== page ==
Chasing Bridgette

She was finally on her way to the truck doctor – but they were closed.

Bridgette is my husband’s other woman.

I’m not even jealous because she’s a part of our family. She’s heavier than me but stronger and she’s willing to take the garbage out. Unfortunately she’s been sitting in one spot for over a year now.

You might say she’s lazy but Bridgette is our 1986 Ford F-250 pickup truck and my husband is very sentimental about her. She might need a new engine. We’ll see.

My husband acquired her in a moving-out deal and she pulled us and our trailer from our old to our new home and throughout our three-month journey in-between in 2017. Bridgette The Truck

To me she has a personality – she reminds me of a horse.

That summer, she threw a shoe (got a flat), leaving us to camp on the side of the road for three days while the tire store put seven hundred dollars into matching replacements and a rim . She lost her brights right after we pulled onto the freeway in torrential rain on our final journey over the mountains and across the state to our new home. I had to drive the whole night with the low-beams on.

Her driver’s side window wouldn’t roll up that night and we had to pull out the door panel in order to manually push the glass up so I wouldn’t freeze for the drive.

We were told by her owner that she had a hole in her front gas tank and to not fill it up too much or it would leak. Her defrost was broken, and her four-wheel drive mechanism busted the first winter we lived here leaving us to walk and/or push her through the slightest of slippery conditions.

But we love her. Especially my husband.

That’s why we’re contemplating putting so much cash into replacing the engine.  We had the other repairs done last year before catastrophe hit and we limped her home for the wait.

Our driveway recently dried up enough for someone to come and get her so we called the repair shop a couple of days ago and made arrangements for an inspection. This morning we called the tow company.

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When he arrived, I told the driver I was writing about it so he took the time to describe how a vehicle is secured as he hooked her up. He backed up and slid brackets under the tires before hoisting the rear end up then wrapped two chains around both axels to keep the truck from “jumping” out on the bumps.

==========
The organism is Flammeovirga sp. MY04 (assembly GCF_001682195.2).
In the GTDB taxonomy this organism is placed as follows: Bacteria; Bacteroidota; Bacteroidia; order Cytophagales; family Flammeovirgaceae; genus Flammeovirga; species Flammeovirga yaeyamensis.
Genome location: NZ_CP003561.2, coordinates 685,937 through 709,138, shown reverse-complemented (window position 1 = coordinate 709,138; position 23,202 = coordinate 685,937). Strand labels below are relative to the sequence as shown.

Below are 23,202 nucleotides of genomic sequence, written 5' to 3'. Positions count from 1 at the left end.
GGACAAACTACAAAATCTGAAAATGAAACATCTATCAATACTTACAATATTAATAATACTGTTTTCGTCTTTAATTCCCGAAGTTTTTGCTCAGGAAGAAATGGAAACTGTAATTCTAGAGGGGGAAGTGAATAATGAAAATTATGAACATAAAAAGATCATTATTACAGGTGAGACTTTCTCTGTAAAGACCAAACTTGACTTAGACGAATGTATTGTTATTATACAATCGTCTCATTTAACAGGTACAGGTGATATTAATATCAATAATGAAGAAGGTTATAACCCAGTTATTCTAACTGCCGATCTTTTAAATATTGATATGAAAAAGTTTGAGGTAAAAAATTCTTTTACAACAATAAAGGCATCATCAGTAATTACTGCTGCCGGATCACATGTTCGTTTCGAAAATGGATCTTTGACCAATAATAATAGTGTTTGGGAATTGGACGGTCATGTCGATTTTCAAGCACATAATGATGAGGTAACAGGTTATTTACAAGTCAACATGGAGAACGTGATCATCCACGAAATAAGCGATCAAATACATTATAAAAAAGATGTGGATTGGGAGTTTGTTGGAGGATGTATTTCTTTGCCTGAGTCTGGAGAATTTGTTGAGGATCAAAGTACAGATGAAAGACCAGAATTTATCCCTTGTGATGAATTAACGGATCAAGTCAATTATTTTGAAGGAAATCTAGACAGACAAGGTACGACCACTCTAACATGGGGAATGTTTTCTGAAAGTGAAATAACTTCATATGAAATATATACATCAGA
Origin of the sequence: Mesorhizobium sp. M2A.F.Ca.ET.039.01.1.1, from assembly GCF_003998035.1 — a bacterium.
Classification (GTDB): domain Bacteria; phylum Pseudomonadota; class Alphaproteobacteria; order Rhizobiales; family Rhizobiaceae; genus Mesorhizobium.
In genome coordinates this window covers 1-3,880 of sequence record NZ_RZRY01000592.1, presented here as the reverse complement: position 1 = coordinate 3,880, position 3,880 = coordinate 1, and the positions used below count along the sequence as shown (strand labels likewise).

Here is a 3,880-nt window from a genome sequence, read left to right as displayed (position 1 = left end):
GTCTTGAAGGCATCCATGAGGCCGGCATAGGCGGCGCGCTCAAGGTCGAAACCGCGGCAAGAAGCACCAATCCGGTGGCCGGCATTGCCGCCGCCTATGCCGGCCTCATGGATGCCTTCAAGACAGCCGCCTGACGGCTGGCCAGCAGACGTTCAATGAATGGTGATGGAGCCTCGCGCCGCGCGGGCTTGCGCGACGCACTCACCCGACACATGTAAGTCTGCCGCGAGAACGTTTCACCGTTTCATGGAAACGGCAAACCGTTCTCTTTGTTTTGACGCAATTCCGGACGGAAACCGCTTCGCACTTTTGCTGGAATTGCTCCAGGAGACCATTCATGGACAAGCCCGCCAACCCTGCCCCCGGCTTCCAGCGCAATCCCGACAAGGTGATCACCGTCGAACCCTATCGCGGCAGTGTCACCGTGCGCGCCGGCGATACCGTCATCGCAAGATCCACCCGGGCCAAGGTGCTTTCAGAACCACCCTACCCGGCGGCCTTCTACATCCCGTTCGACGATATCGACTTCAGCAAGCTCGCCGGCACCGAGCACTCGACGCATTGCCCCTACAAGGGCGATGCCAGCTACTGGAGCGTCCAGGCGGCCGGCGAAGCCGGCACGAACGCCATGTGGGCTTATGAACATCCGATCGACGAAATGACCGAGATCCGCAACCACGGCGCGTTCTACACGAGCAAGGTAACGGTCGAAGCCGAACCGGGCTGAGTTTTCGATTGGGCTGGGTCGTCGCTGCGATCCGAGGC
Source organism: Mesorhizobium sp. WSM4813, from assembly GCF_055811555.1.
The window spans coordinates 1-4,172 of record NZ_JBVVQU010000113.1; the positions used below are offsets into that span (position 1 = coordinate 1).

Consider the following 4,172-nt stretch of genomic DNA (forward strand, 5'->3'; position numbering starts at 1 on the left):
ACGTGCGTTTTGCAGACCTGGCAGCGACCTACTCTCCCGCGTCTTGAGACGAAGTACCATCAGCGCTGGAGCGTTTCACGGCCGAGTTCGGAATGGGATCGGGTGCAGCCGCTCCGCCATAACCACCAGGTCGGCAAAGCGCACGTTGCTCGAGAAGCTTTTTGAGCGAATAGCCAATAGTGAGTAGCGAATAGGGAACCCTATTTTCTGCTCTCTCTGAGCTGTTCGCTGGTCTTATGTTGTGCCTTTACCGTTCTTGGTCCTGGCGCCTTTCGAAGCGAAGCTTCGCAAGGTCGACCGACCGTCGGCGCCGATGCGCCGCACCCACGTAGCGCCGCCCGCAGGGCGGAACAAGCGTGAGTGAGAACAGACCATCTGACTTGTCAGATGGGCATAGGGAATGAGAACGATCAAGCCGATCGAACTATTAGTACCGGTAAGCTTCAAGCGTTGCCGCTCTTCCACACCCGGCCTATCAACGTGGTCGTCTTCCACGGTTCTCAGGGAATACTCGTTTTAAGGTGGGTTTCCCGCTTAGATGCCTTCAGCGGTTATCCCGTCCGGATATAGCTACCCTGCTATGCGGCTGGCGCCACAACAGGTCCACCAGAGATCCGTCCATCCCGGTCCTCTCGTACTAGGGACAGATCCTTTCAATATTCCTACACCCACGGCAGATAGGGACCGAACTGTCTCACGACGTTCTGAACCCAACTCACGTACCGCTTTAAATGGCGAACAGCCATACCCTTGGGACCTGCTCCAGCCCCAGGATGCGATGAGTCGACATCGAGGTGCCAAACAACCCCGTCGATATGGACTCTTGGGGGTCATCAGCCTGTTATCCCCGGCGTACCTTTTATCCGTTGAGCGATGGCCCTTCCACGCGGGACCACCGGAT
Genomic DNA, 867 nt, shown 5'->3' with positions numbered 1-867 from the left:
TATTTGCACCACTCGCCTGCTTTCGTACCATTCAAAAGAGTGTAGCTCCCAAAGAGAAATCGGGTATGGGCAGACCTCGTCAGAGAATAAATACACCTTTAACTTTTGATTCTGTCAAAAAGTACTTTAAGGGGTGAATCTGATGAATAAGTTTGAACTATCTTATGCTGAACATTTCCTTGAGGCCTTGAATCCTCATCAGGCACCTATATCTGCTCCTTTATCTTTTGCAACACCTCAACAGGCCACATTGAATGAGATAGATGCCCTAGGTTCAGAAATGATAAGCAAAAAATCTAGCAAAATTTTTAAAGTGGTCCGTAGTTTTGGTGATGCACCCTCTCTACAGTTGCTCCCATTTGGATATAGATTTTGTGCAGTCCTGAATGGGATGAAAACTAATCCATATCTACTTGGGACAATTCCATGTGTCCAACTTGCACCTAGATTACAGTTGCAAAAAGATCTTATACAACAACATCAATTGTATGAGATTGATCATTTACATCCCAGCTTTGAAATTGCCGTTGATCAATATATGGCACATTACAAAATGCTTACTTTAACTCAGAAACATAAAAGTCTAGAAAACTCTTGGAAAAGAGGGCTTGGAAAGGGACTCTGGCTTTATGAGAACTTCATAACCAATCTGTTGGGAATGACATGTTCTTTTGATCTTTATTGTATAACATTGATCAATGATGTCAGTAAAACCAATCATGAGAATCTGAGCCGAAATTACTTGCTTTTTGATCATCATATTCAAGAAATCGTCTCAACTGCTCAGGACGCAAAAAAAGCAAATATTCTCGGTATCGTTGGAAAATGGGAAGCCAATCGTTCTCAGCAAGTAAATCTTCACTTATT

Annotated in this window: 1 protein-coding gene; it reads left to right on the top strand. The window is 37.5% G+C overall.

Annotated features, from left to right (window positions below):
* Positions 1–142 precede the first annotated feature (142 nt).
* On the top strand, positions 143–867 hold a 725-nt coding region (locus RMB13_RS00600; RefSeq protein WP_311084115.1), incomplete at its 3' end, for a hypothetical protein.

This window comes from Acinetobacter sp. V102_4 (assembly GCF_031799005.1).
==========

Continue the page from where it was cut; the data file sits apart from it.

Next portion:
Bridgette has a manual four-wheel drive lock so he disengaged it from the drive train so as not to drag her to town. He wrapped the driver’s seatbelt around the steering wheel at the top and locked it into place to keep the wheels facing forward. He stuck red lights onto Bridgette’s hood that complimented her running lights quite nicely.

The driver asked us if they were expected in town, we said “yes”, and off he went with our beloved beast.

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Then we called and found out the shop was closed. What if there was no place to park the truck? What about the keys?

We freaked out and jumped into our car and sped after Bridgette.

Down the hill we went and sure enough, we could see the white speck that is Bridgette about a mile ahead of us on the straightaway towards town. Trying not to speed, we caught up to her at a railroad crossing a couple of blocks away from her destination.

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The driver was positioning Bridgette in a vacant spot behind the shop by the time we’d parked and I hurried over to explain but there was a key drop-box and it really wasn’t a big deal after all. I thanked him for putting up with my incessant talking and picture taking and we left her to wait for her turn on the lift.

What we do depends on the estimated grand total – repair or not?

I’m willing to have another woman around as long as she sleeps outside.

Lawnmower Man

A poem about conquest.

He moved out to the country just to cut it down and tame it
Should have bought a condo and had someone else maintain it
With chainsaws, mowers, chippers, tillers, every shape and size
He’s here to stay he’s clearing the way it’s time to colonize
At six am we hear the roar he’s got the chipper chipping
Another tree he’s on a spree the landscape he is stripping
He has big plans with his bare hands he’ll mold it to his taste
A cul-de-sac and traffic lights not one inch left to waste
I wonder why he chose to live in natures splendid glory
The turkeys, deer, the wolves and cats this was their territory
When we arrived before his time ’twas tranquil and so soothing
Its time to go we like things slow we’re packing up and moving